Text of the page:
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What’s a parent to do when their teenage daughter or son is not motivated and seems to be completely uninspired with their schoolwork?

Sometimes these situations seem intractable, but with a little love, patience, empathy, and perhaps a motivational aid, you can make a difference. Here are 4 ways to try.

1). Use a Motivational Aid

Sometimes teens show a lack of motivation because they haven’t really been able to visualize something they really want. If your teen has an idea for what they want out of life, even a very vague one, work with that.

Talk to your teen about what they really want out of life, what they want to do after high school and whether they want to go to college.

Ask them to visualize what it would look like, walking in their graduation and getting their degree. You can even get them a convincing and very real-looking fake diploma, a novelty item which can serve to spur their minds on to accomplish great things and get the diploma for real.

2). Take Time to Empathize

It’s very easy to see the problem behavior in your teen and want right away to fix it. This is a very reasonable instinct in many ways, but as parents we need to stop and think first: how can we “fix” our teens if we don’t know what’s not going right with them?

When we take the time to empathize with our teens, we can move away from thinking of it in terms of “fixing” what is wrong by actually understanding their issues and what is important to them. It’s likely the case that something is going not-quite-right in their lives in a way that they find difficult to deal with.

If you take the time and simply draw them out by asking them to help you understand what they’re going through and what they want, they’ll be much more likely to open up to you and be able to have a worthwhile conversation.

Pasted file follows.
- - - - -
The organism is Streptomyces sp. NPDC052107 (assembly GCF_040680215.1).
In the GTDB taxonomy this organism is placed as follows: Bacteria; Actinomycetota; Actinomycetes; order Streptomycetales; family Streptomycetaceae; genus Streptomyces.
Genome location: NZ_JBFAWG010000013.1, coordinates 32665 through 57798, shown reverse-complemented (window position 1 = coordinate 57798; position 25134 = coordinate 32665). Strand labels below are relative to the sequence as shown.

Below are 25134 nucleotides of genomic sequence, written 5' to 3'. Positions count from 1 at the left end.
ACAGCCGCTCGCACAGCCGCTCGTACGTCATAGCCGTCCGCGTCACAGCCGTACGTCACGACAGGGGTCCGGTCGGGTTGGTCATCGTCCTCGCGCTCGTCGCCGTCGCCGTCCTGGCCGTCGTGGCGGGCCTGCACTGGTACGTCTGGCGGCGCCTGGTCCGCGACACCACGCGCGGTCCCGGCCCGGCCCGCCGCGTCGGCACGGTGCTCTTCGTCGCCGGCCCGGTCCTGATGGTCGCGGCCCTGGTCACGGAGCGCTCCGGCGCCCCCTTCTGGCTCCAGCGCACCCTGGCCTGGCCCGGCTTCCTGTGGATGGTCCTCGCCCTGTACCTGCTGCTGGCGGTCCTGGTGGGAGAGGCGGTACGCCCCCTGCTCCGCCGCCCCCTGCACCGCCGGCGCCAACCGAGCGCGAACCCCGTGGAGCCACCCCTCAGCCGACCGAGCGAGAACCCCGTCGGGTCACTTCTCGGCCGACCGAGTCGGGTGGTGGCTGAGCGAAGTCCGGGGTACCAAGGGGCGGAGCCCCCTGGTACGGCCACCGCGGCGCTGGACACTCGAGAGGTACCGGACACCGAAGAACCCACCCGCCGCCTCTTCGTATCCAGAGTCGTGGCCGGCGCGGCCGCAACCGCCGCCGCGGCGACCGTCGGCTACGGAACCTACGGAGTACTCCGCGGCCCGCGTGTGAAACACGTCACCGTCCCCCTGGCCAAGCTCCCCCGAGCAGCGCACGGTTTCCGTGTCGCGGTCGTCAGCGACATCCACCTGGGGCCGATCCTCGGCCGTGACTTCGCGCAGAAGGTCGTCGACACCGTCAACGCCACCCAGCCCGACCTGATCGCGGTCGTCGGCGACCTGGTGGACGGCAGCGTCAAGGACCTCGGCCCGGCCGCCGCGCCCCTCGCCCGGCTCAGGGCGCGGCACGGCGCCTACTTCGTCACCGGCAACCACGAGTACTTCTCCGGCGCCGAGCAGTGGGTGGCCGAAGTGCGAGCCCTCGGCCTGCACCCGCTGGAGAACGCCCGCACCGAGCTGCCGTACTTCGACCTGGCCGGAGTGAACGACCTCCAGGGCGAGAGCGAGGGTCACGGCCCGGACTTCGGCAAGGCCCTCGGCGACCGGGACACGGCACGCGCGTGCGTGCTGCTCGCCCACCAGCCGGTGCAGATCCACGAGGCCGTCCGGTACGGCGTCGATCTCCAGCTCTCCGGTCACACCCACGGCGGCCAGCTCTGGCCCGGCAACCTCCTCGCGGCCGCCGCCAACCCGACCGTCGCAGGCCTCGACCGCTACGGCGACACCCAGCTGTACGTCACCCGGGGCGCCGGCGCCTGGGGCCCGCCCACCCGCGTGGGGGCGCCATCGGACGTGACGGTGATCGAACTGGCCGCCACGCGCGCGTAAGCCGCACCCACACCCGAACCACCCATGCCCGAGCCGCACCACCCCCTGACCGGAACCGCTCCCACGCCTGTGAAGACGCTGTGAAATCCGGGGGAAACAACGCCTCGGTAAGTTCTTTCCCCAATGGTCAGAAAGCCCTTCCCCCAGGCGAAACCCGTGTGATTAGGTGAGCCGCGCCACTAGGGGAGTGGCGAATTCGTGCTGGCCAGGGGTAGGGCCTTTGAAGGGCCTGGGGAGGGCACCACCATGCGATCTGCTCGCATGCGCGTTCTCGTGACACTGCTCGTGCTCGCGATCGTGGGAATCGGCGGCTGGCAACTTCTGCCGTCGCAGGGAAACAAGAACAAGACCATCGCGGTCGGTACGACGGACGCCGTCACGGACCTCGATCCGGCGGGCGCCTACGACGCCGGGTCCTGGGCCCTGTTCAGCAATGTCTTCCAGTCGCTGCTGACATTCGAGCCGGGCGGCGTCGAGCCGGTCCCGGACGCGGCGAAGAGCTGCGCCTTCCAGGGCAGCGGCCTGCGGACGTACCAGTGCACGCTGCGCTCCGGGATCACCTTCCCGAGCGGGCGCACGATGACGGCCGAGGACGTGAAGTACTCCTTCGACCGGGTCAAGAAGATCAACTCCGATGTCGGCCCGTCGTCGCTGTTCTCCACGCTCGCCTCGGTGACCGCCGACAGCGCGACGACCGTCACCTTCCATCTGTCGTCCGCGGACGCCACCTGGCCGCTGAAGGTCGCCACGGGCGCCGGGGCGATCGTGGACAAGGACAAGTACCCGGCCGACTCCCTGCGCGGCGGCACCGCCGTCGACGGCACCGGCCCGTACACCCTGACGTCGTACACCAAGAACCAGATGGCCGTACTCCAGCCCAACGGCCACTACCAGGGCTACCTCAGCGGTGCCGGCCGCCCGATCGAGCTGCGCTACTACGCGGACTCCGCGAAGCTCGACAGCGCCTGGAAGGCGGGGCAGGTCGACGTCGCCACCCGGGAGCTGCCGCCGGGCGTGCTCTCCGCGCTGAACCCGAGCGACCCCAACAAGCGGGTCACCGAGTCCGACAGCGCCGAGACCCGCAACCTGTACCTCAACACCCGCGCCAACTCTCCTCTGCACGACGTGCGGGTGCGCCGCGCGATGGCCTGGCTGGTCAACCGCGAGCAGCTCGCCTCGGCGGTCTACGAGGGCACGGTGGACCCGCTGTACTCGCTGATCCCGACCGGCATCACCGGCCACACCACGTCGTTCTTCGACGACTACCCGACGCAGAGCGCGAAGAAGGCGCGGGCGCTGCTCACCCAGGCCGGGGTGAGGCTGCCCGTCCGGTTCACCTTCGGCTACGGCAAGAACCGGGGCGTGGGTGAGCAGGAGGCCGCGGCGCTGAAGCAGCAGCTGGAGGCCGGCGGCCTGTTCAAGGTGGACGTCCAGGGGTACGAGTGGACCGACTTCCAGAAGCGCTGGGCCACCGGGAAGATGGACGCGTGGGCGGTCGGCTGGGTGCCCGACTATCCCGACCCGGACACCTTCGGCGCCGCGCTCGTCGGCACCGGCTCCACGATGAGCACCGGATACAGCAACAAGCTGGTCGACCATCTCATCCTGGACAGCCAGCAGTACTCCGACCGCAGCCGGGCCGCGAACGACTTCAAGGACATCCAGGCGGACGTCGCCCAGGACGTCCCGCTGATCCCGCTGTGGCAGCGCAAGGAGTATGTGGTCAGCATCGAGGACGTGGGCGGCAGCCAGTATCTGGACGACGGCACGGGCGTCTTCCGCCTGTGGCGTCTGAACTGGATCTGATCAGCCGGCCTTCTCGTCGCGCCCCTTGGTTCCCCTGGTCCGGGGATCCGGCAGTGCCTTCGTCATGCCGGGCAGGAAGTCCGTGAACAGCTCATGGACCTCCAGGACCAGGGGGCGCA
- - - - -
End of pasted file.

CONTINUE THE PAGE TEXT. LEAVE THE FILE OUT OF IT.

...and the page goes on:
Be advised, however, that this process can sometimes take a while: young people are not always ready to open up on the first try, or even the fifth. Show your teen with your body language and the tone of your voice that you really do care about them, that you want to understand them, and the chances are much better that they’ll come around.

At the same time, too, realize that sometimes a lack of motivation may be at least in part an attempt for your teen to get your attention. If that’s the case, try to approach the situation with empathy and understanding: getting cross with them won’t help.

3). Stay Informed & Helpful

Take the time to stay informed about what is going on in your teen’s life, including school, any sports or extra-curricular activities, friendships, relationships, etc. This will help you realize when something is off, or seems like it might be: if they stop talking about a crush/love interest, for example, or they report they are having trouble in a given class.

In addition to staying informed, try to be helpful when your teen tells you about a problem they are having. If you are able to offer meaningful advice that they may be willing to hear, do so.

All of this is important for helping your teen to be motivated to study harder. If they know you are supportive and have their back, they will be more likely to talk to you.

In the context of difficulties with subject matter and specific classes, take the time to help your teen with subjects and assignments they find difficult.

4). Encourage Them to Take Pride in Their Achievements

Where your teen has accomplished something worthwhile, don’t be shy about praising them and reminding them of it. When they are having a difficult time, remind them of that time that they did really well, either on a similar challenge or something different.

The other way to approach this is to sit down and help them work through each part of a given problem, and then praise them as they make progress. You don’t need to pin their hopes and their motivation and their sense of well-being on that time they did well on a spelling test two months ago: help them learn and achieve now.

The more you can help your teen feel accomplished, the better they are likely to do.

Conclusion

Teenagers suffer losses of confidence and motivation in many of the same ways as adults do. However, since they do not have an adult’s length of time in dealing with those issues, it can be harder for them to pull out of a slump—they haven’t learned yet.

The 4 strategies discussed here all have to do with taking the time to really engage with your teen and be understanding about what they are going through. With any luck, you’ll get through to them and help them regain motivation to succeed.

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